The Byproduct Of Alzheimer's Disease

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According to the National Institute of Aging, “Alzheimer’s disease is an irreversible, progressive brain disorder that slowly destroys memory and thinking skills, and eventually the ability to carry out the simplest tasks,” (Fact). Alzheimer’s disease is the most common form of dementia (Association). It causes disturbances in metabolic processes that are vital to keeping neurons healthy. These disturbances cause nerve cells to stop working, lose connection with other nerve cells, and eventually die. This causes memory loss, behavioral issues and problems with critical thinking (Fact).
Causes
Amyloid plaques are essential when it comes to Alzheimer 's disease. Plaques are abnormal clusters of protein fibers between the nerve cells, as seen in Figure 1. They can be formed when pieces of a protein, also known as, beta-amyloid, begin to bundle together. The beta-amyloid are smaller pieces to a large protein that is found in the fatty membrane surrounding the nerve cells. Beta-amyloid stick together and eventually form plaques. Small clumps of beta-amyloid are more damaging than the larger ones. This is because the small clumps can possibly block the cell-to-cell synapses. Although, scientists have not been able to link plaques to the cause of the disease. Some believe that it is a byproduct of Alzheimer’s disease.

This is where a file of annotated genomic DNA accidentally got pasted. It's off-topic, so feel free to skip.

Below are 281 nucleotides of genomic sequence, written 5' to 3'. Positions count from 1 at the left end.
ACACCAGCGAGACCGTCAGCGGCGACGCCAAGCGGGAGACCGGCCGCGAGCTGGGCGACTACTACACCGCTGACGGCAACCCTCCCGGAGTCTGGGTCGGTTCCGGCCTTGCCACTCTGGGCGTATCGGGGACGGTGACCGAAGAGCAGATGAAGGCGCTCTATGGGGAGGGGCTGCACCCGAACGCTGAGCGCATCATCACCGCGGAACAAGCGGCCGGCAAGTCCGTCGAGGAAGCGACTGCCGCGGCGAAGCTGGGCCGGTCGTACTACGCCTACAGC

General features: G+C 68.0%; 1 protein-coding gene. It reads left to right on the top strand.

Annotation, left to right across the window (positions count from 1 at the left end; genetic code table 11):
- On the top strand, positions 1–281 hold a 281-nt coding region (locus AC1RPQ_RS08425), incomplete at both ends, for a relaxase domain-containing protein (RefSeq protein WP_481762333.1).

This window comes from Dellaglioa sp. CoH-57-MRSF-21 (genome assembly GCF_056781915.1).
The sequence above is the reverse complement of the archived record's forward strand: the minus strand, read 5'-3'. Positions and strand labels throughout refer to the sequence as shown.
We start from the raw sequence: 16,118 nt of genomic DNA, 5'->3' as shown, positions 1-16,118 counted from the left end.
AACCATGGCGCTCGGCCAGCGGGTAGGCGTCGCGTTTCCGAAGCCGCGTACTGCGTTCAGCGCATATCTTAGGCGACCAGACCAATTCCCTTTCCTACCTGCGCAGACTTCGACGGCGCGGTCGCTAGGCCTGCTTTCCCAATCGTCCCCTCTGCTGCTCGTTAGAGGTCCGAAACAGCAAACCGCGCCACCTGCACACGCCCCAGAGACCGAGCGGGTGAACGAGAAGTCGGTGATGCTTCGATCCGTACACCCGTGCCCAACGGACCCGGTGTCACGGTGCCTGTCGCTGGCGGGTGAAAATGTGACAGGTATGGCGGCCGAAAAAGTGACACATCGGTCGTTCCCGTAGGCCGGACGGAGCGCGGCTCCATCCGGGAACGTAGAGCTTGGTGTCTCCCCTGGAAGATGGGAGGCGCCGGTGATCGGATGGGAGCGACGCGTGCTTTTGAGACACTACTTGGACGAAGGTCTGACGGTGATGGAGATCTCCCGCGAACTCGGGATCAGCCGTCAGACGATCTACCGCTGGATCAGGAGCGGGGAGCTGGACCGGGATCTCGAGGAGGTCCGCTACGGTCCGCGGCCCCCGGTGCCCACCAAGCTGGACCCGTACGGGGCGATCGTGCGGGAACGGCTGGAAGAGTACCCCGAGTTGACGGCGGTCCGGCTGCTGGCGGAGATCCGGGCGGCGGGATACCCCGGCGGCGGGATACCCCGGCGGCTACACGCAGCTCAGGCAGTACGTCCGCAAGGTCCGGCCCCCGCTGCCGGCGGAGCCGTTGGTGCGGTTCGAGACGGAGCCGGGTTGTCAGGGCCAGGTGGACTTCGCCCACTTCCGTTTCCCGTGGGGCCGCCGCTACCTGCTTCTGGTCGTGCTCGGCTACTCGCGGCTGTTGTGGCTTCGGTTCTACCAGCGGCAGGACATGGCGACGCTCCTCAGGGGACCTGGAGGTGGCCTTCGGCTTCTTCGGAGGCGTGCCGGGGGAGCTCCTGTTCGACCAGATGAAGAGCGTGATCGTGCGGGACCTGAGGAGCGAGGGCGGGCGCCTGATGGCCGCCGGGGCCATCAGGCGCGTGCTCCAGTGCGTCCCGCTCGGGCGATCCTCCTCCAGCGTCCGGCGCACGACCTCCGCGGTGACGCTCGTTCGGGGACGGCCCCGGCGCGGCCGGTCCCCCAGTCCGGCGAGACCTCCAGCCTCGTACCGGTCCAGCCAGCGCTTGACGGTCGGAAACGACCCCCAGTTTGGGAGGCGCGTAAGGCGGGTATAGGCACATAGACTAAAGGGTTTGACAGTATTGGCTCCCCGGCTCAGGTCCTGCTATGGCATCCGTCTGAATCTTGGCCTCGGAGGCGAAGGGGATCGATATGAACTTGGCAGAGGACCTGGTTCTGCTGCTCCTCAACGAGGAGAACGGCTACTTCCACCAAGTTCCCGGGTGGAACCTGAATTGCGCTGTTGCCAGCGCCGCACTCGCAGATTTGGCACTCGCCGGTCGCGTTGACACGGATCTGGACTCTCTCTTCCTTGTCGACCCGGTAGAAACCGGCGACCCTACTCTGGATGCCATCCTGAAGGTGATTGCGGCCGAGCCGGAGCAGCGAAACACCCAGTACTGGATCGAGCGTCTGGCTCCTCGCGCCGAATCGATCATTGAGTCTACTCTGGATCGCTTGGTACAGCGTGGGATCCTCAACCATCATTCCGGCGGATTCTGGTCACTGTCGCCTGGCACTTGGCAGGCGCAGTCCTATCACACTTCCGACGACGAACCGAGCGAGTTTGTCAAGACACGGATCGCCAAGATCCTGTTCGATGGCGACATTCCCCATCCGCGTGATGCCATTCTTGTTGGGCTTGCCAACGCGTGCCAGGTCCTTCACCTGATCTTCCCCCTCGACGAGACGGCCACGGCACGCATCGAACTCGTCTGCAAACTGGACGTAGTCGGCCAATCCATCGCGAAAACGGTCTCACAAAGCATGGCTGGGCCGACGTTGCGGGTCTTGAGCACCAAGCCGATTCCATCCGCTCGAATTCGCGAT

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This disease disrupts very important processes that the nerve cells must carry out in order to survive, including communication, metabolism, and repair. At first, the disease impair nerve cells and their communication in the parts of the brain that are involved in memory. Eventually, the disease destroys the parts of the brain that deal with language, social behavior and reasoning. Afterwards, more and more parts of the brain become damaged and the person becomes unresponsive to the outside

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